History

This brief history of Holy Name is taken from Fr John White’s “History of The Holy Name Parish, Jesmond” published in 1980. While it contains important details of the origin and development of the parish, it over emphasises the role of clergy and is lacking in highlighting the contribution made by the lay members of the parish. Moves are underway to redress the balance and bring the history of Holy Name up to date.

The Catholic parish of the Holy Name, Jesmond, Newcastle upon Tyne was founded on 1st December 1901.

The first parish priest, Fr Joseph Newsham, and his assistant priest, Fr James O’Connor, leased a house at 68 Manor Road, Jesmond and from there the work of the new parish was carried out for just over a year. A room in the house served as a chapel where Holy Mass and other Sacraments were celebrated. The first Baptism in the chapel took place in January 1902; the child baptised – John Anderson – went on to become a priest in the diocese of Hexham and Newcastle.

In the following months land was acquired in St George’s Terrace where a temporary iron church was built and formally opened on 18th January 1093. This church supplied the needs of Catholics in Jesmond for the next 27 years.

In 1904 Fr Newsham, the first parish priest, moved to St Joseph’s, Gateshead and was replaced by Fr Aloysius Johnson who served at Holy Name for the next 45 years until his death in 1950.

In 1909 a Building Fund for a new church was started. Progress was slow – the fledgling parish was trying to finance expenditure for its day-to-day needs as well as clearing the debt incurred for the purchase of the land and building of the church and presbytery in St George’s Terrace. By 1912, the year when pastoral statistics were first published for Holy Name, the Catholic population of Jesmond was recorded as 420 with 13 baptisms.

In this same year, 1912, the Religious Sisters “Les Filles de la Sagesse”, who had moved into Jesmond a year beforehand, took possession of the property at North Jesmond House on a five years lease. In 1921 the property, consisting of the House, cottages and five acres of land, was purchased for £5,000.

In 1921, due to the increasing number of Catholics, the iron church was extended to give room for a further 60 places. And in 1922, a new parish Hall – known as the Osborne Hall –  was built at a cost of £1,500. It proved to be a great asset to the parish, helping through various social and other events to build up the community and, at the same time, helping to raise funds for the new church.

In 1928 the Building Fund had reached £5,000 and permission was given for a new church to be built. A site was purchased at the junction of Mitchell Avenue and North Jesmond Avenue for the new church and presbytery at a cost of £2,640. The first sod was cut in June 1928 and the foundation stone was laid by the Bishop Joseph Thorman on 30th September.

The solemn opening of the new Church of the Holy Name took place on 19th November 1929. The cost of the church was £10,000 and the presbytery £2,600. Including the purchase of the site, the total cost was £15,238.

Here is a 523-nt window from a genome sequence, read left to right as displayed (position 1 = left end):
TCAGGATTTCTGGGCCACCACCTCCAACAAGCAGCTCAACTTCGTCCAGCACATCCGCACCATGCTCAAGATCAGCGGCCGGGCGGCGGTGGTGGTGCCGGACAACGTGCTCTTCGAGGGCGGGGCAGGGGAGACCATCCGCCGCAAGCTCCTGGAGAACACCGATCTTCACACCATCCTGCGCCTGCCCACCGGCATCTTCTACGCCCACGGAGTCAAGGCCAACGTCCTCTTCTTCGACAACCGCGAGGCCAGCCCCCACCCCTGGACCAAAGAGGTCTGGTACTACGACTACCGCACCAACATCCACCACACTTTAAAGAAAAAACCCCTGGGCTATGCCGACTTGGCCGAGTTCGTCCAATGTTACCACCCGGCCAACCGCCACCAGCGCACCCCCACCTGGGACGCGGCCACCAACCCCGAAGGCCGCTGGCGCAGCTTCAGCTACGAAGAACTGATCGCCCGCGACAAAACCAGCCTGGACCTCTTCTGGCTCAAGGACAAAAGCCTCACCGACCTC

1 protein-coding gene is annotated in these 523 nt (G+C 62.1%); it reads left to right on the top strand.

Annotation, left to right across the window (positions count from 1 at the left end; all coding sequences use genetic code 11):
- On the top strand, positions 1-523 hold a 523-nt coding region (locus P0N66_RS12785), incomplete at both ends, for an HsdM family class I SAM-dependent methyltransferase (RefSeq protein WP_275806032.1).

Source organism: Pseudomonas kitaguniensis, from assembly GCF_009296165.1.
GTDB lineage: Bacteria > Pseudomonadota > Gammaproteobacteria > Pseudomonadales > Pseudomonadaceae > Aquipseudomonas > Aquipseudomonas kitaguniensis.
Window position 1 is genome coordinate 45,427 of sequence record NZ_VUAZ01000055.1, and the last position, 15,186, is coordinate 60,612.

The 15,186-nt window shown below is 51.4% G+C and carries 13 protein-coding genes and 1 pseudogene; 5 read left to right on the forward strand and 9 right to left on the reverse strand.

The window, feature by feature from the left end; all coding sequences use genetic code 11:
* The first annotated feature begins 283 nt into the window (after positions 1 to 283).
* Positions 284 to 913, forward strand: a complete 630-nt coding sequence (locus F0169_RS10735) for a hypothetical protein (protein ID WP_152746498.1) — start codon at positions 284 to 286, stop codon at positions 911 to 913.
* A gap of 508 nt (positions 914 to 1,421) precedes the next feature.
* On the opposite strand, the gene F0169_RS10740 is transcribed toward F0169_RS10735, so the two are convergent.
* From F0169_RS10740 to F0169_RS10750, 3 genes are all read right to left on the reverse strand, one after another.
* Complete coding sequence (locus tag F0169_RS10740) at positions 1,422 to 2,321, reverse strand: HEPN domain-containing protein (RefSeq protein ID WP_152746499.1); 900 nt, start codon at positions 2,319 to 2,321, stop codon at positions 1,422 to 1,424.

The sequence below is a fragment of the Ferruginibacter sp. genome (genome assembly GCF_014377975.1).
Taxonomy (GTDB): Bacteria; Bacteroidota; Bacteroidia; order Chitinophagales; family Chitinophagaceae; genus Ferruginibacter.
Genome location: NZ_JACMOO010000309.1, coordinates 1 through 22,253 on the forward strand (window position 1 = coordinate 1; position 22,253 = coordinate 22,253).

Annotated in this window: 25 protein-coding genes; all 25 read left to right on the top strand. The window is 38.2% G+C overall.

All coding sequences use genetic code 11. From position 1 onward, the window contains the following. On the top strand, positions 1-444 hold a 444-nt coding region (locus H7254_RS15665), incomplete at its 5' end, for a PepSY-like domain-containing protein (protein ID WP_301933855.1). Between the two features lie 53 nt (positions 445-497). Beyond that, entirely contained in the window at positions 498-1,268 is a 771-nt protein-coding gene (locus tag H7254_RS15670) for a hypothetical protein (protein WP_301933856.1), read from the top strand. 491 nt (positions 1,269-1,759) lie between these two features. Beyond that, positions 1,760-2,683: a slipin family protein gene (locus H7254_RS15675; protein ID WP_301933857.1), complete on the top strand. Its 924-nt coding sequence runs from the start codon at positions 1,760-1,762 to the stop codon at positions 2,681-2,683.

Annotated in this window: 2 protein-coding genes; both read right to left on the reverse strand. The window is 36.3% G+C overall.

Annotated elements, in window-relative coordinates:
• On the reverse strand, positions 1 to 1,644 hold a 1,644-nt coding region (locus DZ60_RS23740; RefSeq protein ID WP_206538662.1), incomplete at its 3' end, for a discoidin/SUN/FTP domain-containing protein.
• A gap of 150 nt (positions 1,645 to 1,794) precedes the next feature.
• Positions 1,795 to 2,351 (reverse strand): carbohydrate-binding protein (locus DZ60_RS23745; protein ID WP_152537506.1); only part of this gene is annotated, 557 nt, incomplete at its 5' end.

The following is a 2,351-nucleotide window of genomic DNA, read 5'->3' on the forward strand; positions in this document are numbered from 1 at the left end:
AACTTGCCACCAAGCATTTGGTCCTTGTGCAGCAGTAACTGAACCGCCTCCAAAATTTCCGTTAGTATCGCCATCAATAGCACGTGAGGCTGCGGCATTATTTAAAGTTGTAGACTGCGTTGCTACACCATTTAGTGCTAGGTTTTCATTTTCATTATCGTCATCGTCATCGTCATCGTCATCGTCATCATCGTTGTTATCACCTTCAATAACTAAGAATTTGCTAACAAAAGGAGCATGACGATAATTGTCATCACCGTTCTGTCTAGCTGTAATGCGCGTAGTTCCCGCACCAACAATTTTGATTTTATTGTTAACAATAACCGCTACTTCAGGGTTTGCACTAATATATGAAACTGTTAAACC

The site of the iron church on St George’s Terrcace was sold to the City and is now occupied by the Swimming Baths. The old iron church was sold for £50 and cost a further £1,000 to dismantle and reassemble in the colliery village in Murton, County Durham.

Meanwhile, the La Sagesse Convent and School was gaining in strength and numbers. During the Second World War, from 1939 to 1945, and along with the other schools in Newcastle, it suffered great upheavals  but emerged stronger than ever. In 1946, the Sisters purchased Jesmond Towers. ‘The Towers’ was officially opened in June 1948 and in December that year the Senior School, now with 750 pupils, took possession of the building.

Fr Johnson died in June 1950, aged 81, and was succeeded by Fr Michael Henry. Fr Henry died in retirement in 1971 and Fr John Crumbley succeeded him. Fr Crumbley remained in post for only for six months, having arrived at Holy Name in poor health and learning soon afterwards  that his illness was terminal. He died in 1972.

Fr Owen Swindlehurst became parish priest in March 1972 and remained for six years until he was appointed Auxiliary Bishop of Hexham and Newcastle and Bishop of Chester-le-Street in July 1977. One of his first tasks in the parish was to oversee the building of a new Parish Centre close to the church. The Centre was built for a tendered price of £34,616 and has proved since then to be an invaluable asset for the parish and its various social, cultural and spiritual activities.

Bishop Swindlehurst was succeeded by Fr John White in 1978. Fr White served here until 1992 when he was succeeded by Fr Benedict Carey. Sadly, Fr Carey died suddenly  in post and was succeeded by Fr Adrian Dixon in 1994.

Following Fr Dixon’s appointment to St Joseph’s, Gateshead, Fr Michael Whalen became parish priest of Holy Name in 2005 and he served here until his appointment in 2013 to the Holy Family Parish of Newton Aycliffe and Shildon in County Durham.